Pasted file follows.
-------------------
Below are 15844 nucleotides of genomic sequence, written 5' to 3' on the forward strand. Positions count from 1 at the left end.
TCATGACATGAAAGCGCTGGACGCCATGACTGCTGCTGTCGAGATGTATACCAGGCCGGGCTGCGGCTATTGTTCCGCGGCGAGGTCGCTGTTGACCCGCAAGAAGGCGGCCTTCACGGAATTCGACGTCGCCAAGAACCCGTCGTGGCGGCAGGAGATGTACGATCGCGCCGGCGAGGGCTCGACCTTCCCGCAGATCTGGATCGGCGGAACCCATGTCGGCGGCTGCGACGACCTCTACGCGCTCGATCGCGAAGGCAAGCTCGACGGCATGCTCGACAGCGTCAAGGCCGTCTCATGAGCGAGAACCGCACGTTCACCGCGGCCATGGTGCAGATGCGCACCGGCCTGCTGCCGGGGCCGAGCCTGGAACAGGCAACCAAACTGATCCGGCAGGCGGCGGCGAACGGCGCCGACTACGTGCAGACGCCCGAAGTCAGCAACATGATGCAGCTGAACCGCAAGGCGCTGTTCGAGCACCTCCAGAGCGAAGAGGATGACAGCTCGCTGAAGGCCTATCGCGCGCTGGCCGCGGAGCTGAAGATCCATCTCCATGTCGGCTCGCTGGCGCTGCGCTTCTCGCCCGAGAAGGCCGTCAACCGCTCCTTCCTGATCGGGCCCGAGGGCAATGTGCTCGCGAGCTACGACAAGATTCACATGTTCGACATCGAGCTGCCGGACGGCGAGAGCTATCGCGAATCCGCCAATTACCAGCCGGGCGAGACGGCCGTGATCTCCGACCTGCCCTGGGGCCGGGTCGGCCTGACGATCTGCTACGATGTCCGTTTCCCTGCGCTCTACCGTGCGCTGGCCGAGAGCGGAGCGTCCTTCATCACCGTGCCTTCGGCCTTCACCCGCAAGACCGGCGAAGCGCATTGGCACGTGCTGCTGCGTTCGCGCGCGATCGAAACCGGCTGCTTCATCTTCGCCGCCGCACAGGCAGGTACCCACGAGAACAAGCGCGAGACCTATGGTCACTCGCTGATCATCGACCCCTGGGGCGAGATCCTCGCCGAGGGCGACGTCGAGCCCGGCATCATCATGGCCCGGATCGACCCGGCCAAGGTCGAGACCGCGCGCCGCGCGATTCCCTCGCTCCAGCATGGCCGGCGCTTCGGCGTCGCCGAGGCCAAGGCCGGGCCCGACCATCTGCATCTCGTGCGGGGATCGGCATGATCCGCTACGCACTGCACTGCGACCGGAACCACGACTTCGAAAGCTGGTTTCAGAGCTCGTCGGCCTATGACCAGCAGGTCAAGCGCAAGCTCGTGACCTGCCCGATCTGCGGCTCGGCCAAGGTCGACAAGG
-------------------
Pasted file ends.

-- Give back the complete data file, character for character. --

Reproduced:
Below are 15844 nucleotides of genomic sequence, written 5' to 3' on the forward strand. Positions count from 1 at the left end.
TCATGACATGAAAGCGCTGGACGCCATGACTGCTGCTGTCGAGATGTATACCAGGCCGGGCTGCGGCTATTGTTCCGCGGCGAGGTCGCTGTTGACCCGCAAGAAGGCGGCCTTCACGGAATTCGACGTCGCCAAGAACCCGTCGTGGCGGCAGGAGATGTACGATCGCGCCGGCGAGGGCTCGACCTTCCCGCAGATCTGGATCGGCGGAACCCATGTCGGCGGCTGCGACGACCTCTACGCGCTCGATCGCGAAGGCAAGCTCGACGGCATGCTCGACAGCGTCAAGGCCGTCTCATGAGCGAGAACCGCACGTTCACCGCGGCCATGGTGCAGATGCGCACCGGCCTGCTGCCGGGGCCGAGCCTGGAACAGGCAACCAAACTGATCCGGCAGGCGGCGGCGAACGGCGCCGACTACGTGCAGACGCCCGAAGTCAGCAACATGATGCAGCTGAACCGCAAGGCGCTGTTCGAGCACCTCCAGAGCGAAGAGGATGACAGCTCGCTGAAGGCCTATCGCGCGCTGGCCGCGGAGCTGAAGATCCATCTCCATGTCGGCTCGCTGGCGCTGCGCTTCTCGCCCGAGAAGGCCGTCAACCGCTCCTTCCTGATCGGGCCCGAGGGCAATGTGCTCGCGAGCTACGACAAGATTCACATGTTCGACATCGAGCTGCCGGACGGCGAGAGCTATCGCGAATCCGCCAATTACCAGCCGGGCGAGACGGCCGTGATCTCCGACCTGCCCTGGGGCCGGGTCGGCCTGACGATCTGCTACGATGTCCGTTTCCCTGCGCTCTACCGTGCGCTGGCCGAGAGCGGAGCGTCCTTCATCACCGTGCCTTCGGCCTTCACCCGCAAGACCGGCGAAGCGCATTGGCACGTGCTGCTGCGTTCGCGCGCGATCGAAACCGGCTGCTTCATCTTCGCCGCCGCACAGGCAGGTACCCACGAGAACAAGCGCGAGACCTATGGTCACTCGCTGATCATCGACCCCTGGGGCGAGATCCTCGCCGAGGGCGACGTCGAGCCCGGCATCATCATGGCCCGGATCGACCCGGCCAAGGTCGAGACCGCGCGCCGCGCGATTCCCTCGCTCCAGCATGGCCGGCGCTTCGGCGTCGCCGAGGCCAAGGCCGGGCCCGACCATCTGCATCTCGTGCGGGGATCGGCATGATCCGCTACGCACTGCACTGCGACCGGAACCACGACTTCGAAAGCTGGTTTCAGAGCTCGTCGGCCTATGACCAGCAGGTCAAGCGCAAGCTCGTGACCTGCCCGATCTGCGGCTCGGCCAAGGTCGACAAGG